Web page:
Mantles. They can have so many looks and completely set a tone for a room. It can also be a major eyesore that catches attention for all the wrong reasons. The fireplace that we walked into was neither of those things. It was just simply meh. With a 90’s trim flat against the wall and the giant soffit hovering over the wall, it was overbearing, dated, and boring. We knew we needed a change and got our inspiration from HGTV’s show Windy City Rehab where the host takes antiques and builds them into new homes to give them life and character. When we found the perfect fireplace mantel antique, we knew that’s what we were going to do.
Ugh do you see this? It was just so blah.
Before we could do anything, we had to get rid of the old mantle and figure out what was going on with that soffit. Turns out, it was hiding pipes that ended right above the mantel and the rest was just open… don’t you just love 80’s architecture?
We were able to pull the mantel off in one piece and sell in on craigslist to a woman that really needed it.
Now the work begins. Before we could install the fireplace mantel antique, we had to build out the whole area.
The goal is to make the whole mantel piece look cohesive like it was always one complete piece. We started with this design that the new mantel would sit on. The top needed to be slanted in order to hide the pipe that extends from the wall. The pipe will extend down wall and hopefully not be too noticeable.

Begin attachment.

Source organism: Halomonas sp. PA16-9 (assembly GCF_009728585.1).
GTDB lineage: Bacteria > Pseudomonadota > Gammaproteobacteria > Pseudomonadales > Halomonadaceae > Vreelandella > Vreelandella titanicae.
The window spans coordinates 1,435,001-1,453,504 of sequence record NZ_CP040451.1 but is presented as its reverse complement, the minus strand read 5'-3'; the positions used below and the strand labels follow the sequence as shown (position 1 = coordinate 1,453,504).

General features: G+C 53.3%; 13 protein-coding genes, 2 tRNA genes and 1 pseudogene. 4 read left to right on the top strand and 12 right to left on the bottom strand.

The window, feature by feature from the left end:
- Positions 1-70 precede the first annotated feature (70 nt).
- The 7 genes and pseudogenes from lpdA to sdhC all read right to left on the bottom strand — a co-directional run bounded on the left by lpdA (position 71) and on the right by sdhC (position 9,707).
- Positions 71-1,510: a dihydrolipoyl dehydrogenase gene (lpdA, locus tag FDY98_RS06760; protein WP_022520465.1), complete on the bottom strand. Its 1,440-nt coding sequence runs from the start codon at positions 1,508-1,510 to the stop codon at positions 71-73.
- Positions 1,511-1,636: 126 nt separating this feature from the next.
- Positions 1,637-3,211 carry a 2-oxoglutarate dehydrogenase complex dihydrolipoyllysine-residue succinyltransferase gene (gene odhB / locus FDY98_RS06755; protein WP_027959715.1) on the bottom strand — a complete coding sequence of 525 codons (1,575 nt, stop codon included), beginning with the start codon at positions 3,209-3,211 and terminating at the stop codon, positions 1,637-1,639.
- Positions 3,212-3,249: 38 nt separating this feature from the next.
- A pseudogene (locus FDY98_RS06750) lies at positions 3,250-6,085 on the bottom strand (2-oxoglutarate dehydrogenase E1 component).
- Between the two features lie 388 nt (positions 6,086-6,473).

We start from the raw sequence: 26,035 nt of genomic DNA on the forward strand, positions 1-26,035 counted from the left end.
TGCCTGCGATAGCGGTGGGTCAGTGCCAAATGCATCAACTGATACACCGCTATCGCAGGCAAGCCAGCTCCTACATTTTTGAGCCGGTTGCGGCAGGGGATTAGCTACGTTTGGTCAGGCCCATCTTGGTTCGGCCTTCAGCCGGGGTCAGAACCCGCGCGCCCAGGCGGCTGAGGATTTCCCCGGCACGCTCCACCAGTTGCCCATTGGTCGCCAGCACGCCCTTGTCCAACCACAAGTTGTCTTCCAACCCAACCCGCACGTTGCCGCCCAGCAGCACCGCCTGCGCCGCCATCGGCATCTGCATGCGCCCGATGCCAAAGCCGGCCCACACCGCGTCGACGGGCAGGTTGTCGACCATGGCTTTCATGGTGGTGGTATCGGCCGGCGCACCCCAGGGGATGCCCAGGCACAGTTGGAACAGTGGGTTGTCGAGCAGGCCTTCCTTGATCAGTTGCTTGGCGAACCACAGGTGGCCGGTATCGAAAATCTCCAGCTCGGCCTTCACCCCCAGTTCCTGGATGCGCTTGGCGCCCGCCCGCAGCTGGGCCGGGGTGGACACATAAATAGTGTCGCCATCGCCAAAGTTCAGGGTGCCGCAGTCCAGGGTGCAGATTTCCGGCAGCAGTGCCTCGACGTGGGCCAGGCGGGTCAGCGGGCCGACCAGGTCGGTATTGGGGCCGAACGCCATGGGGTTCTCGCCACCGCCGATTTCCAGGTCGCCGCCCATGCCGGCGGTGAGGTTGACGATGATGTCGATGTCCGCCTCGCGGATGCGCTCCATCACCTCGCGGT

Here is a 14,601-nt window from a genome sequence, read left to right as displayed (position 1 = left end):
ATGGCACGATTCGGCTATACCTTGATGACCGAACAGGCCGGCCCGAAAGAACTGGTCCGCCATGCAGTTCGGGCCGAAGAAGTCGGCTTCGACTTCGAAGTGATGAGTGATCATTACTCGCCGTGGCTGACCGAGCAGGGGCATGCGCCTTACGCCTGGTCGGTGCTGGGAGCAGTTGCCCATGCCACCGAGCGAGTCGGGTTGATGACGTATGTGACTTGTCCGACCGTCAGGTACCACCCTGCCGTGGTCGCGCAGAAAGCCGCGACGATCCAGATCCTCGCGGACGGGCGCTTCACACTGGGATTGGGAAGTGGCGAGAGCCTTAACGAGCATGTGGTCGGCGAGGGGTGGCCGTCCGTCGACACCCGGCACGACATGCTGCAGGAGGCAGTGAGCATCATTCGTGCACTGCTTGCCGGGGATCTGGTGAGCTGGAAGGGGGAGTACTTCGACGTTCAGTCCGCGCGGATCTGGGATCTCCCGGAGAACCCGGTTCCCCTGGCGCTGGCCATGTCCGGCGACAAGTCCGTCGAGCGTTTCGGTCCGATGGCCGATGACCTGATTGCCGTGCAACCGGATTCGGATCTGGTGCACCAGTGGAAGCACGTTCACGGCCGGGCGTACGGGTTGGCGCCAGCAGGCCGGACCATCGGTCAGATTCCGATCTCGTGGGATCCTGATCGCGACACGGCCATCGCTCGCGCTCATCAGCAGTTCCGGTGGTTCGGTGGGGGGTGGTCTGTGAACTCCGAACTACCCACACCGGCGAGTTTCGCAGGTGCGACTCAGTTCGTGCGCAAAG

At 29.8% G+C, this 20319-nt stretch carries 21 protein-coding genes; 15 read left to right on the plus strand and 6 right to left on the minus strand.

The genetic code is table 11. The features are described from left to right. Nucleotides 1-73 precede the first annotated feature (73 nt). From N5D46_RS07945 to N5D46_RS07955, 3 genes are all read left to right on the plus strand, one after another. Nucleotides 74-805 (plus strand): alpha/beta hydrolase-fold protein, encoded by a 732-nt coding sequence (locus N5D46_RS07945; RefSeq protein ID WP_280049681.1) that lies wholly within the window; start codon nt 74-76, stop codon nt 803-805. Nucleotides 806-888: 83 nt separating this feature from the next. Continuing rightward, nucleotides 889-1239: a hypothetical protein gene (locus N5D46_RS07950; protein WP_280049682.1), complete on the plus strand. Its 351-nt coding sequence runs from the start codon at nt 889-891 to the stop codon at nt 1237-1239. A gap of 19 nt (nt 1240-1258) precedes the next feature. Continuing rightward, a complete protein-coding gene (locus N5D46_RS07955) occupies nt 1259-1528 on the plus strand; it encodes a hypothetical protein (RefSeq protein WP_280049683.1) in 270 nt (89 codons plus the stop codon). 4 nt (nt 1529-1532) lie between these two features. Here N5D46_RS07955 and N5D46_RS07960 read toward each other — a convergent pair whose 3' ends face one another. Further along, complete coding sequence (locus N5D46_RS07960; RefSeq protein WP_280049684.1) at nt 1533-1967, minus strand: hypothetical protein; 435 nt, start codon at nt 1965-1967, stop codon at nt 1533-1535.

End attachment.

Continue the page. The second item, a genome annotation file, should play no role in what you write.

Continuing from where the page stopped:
The finished solution is decent. While the angled part to the ceiling was a little odd, I knew we could incorporate it in a way that it would look natural. My concern was the weird L shaped frame we were making around the remaining piping. Long term I’m thinking we can add some shelving to help camouflage the bump out a bit more.
The build out actually took quite a lot of time. We definitely over-engineered the mantle but we really wanted to make sure it could support the new fireplace mantel antique and the tv.
Since everything was opened up, we also took the time to build a pipeline behind the wall that will allow us to hide all the wiring for the tv and cable. Having fished wires through the wall before, this is a major upgrade. We used standard plumbing pipes from Home Depot and just combined the pieces until we got the angles we needed.
We also ran the electrical from a nearby outlet which would sit right next to the pipe behind the future tv mount.
Finally, we started adding drywall. The drywall directly around the fireplace opening needs to be Type X, fire resistant drywall just in case there are any sparks. For the rest of the fireplace we went with regular drywall as it’s much easier to work with. Here’s where we are. It’s got a long way to go but it’s a big improvement from where we started. Now that we have this ultra-modern base, it’s time to bring some character and life back using our fireplace mantel antique.
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